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Research Papers

Symbolic Computation of Quantities Associated With Time-Periodic Dynamical Systems1

[+] Author and Article Information
W. Grant Kirkland

Nonlinear Systems Research Laboratory,
Department of Mechanical Engineering,
Auburn University,
Auburn, AL 36849
e-mail: gkirkland@auburn.edu

S. C. Sinha

Life Fellow ASME
Professor
Nonlinear Systems Research Laboratory,
Department of Mechanical Engineering,
Auburn University,
Auburn, AL 36849
e-mail: ssinha@eng.auburn.edu

2Corresponding author.

Contributed by the Design Engineering Division of ASME for publication in the JOURNAL OF COMPUTATIONAL AND NONLINEAR DYNAMICS. Manuscript received July 1, 2015; final manuscript received March 30, 2016; published online May 13, 2016. Assoc. Editor: Bogdan I. Epureanu.

J. Comput. Nonlinear Dynam 11(4), 041022 (May 13, 2016) (10 pages) Paper No: CND-15-1197; doi: 10.1115/1.4033382 History: Received July 01, 2015; Revised March 30, 2016

Many dynamical systems can be modeled by a set of linear/nonlinear ordinary differential equations with periodic time-varying coefficients. The state transition matrix (STM) Φ(t,α), associated with the linear part of the equation, can be expressed in terms of the periodic Lyapunov–Floquét (L-F) transformation matrix Q(t,α) and a time-invariant matrix R(α) containing a set of symbolic system parameters α. Computation of Q(t,α) and R(α) in symbolic form as a function of α is of paramount importance in stability, bifurcation analysis, and control system design. In earlier studies, since Q(t,α) and R(α) were available only in numerical forms, general results for parameter unfolding and control system design could not be obtained in the entire parameter space. In 2009, an attempt was made by Butcher et al. (2009, “Magnus' Expansion for Time-Periodic Systems: Parameter Dependent Approximations,” Commun. Nonlinear Sci. Numer. Simul., 14(12), pp. 4226–4245) to compute the Q(t,α) matrix in a symbolic form using the Magnus expansions with some success. In this work, an efficient technique for symbolic computation of Q(t,α) and R(α) matrices is presented. First, Φ(t,α) is computed symbolically using the shifted Chebyshev polynomials and Picard iteration method as suggested in the literature. Then, R(α) is computed using a Gaussian quadrature integral formula. Finally, Q(t,α) is computed using the matrix exponential summation method. Using mathematica, this approach has successfully been applied to the well-known Mathieu equation and a four-dimensional time-periodic system in order to demonstrate the applications of the proposed method to linear as well as nonlinear problems.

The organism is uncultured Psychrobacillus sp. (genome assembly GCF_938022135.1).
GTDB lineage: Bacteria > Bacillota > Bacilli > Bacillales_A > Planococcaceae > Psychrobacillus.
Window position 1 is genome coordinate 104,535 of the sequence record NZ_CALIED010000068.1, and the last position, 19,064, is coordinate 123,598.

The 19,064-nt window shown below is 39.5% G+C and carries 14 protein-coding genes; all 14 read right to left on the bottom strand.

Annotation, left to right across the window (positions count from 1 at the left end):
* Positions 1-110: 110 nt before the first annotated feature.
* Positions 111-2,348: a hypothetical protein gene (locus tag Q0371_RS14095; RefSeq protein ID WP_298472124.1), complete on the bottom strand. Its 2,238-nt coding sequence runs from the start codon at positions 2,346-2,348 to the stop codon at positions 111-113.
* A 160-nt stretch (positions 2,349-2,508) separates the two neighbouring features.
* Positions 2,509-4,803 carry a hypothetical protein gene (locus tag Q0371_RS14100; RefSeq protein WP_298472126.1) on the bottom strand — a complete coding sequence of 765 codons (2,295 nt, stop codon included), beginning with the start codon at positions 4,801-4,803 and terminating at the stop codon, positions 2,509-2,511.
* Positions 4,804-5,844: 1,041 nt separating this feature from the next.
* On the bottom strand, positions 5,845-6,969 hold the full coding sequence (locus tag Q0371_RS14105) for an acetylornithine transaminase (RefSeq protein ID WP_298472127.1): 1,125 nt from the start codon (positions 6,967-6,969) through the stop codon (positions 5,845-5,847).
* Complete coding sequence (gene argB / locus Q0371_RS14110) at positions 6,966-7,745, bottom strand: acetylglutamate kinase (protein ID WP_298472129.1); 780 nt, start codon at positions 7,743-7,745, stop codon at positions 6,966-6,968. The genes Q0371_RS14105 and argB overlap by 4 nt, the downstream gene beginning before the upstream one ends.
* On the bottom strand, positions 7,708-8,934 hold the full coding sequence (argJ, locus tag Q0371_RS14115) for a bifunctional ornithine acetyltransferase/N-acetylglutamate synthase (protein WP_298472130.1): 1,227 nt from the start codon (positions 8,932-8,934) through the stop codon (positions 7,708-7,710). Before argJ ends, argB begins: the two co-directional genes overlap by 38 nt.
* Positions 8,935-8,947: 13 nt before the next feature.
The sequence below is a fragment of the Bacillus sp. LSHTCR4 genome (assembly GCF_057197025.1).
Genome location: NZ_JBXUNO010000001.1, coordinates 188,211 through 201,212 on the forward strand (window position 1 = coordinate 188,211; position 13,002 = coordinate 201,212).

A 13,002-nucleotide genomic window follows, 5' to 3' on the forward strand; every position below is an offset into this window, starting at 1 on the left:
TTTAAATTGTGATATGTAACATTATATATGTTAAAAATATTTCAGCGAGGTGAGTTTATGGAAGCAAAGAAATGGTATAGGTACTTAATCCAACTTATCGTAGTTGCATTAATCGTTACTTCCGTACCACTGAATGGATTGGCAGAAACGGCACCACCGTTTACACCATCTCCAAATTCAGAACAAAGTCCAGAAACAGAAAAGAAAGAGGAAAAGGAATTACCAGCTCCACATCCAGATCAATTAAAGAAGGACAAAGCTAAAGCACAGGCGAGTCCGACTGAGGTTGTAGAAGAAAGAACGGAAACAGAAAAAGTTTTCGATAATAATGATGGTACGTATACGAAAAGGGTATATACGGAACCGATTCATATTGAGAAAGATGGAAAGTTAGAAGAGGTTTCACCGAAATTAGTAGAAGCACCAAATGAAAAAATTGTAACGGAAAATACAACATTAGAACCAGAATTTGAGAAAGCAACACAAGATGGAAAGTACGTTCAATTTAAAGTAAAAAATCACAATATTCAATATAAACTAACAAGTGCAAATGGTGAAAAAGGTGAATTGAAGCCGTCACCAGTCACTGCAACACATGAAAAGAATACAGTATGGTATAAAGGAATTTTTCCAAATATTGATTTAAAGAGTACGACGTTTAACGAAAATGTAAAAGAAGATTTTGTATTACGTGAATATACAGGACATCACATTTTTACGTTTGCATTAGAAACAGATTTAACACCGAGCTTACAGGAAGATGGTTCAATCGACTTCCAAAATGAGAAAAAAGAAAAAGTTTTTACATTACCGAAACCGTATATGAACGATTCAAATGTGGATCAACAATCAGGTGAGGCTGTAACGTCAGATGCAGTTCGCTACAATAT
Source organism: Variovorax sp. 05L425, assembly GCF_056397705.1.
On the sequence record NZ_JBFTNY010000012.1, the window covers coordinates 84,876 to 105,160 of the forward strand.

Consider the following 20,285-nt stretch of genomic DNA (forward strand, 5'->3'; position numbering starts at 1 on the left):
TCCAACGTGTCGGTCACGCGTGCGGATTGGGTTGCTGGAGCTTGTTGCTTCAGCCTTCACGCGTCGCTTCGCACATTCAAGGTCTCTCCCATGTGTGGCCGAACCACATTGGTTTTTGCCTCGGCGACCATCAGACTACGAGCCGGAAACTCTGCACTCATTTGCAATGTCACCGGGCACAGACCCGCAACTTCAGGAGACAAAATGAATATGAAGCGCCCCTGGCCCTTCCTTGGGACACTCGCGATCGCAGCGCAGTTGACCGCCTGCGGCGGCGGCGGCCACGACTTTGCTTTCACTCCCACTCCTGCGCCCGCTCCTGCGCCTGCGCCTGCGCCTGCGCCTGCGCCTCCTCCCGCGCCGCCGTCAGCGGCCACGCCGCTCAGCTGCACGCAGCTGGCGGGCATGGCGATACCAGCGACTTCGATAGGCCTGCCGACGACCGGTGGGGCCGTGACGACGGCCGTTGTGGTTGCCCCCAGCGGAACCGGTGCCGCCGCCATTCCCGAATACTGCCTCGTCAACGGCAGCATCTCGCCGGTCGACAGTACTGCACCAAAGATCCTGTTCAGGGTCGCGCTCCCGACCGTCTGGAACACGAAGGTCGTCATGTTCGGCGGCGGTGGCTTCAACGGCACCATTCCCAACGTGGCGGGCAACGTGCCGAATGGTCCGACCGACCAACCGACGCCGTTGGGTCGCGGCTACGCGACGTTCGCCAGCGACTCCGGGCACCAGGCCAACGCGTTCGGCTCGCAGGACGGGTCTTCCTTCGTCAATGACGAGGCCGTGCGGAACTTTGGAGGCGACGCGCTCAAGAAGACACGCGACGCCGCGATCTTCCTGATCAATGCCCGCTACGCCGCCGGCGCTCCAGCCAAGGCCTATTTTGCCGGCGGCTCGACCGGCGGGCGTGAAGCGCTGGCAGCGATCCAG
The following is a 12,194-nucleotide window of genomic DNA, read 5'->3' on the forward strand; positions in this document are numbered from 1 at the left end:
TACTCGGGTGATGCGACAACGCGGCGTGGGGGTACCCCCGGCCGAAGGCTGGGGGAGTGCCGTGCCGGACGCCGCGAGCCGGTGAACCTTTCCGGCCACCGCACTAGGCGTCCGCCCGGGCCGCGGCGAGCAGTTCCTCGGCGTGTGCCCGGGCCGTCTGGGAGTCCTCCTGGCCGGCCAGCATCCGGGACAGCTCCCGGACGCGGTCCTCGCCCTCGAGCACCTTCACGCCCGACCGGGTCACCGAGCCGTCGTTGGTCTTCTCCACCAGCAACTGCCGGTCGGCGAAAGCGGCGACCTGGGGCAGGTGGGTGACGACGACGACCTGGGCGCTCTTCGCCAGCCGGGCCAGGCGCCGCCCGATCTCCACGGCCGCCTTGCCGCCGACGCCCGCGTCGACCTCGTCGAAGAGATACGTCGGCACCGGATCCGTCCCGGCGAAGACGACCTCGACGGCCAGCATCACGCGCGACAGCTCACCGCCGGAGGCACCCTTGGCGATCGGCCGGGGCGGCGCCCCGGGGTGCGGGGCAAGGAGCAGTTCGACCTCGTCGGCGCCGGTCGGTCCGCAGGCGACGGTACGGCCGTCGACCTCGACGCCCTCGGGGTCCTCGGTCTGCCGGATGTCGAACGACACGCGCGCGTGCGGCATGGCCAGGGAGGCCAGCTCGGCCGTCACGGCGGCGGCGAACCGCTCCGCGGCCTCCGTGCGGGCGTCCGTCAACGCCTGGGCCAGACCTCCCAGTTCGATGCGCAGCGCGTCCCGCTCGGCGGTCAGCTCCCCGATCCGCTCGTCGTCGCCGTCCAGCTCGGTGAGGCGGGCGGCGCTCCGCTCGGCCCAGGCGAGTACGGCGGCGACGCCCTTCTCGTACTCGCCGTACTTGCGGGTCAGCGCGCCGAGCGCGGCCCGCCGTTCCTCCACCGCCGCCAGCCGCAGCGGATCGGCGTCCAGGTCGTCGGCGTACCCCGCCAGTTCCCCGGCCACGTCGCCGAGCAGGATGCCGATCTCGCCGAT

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References

Figures

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Fig. 2

CPU time to compute Q̂(t,α) versus number of summation terms for the DME

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Fig. 1

CPU time to compute R̂(α) versus number of Gaussian nodes for the DME

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Fig. 4

R̂ matrix over two periods of the DME (stable)

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Fig. 5

Relative error versus number of summation terms of the Q̂ matrix (stable DME)

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Fig. 3

Relative error versus number of Gaussian nodes of the R̂ matrix (stable DME)

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Fig. 6

T-periodic Q̂(t) matrix of the DME (stable)

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Fig. 7

2T-periodic Q̂(t) matrix of the DME (unstable)

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Fig. 11

R̂ matrix over two periods of the IDP

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Fig. 8

Inverted double pendulum (IDP) [8]

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Fig. 13

T-periodic Q̂11 and Q̂12 of the IDP

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Fig. 9

CPU time to compute Q̂(t,α) versus number of summation terms for the IDP

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Fig. 10

Relative error versus number of Gaussian nodes of the R̂ matrix for the IDP

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Fig. 12

Relative error versus number of expansion terms of the Q̂ matrix for the IDP

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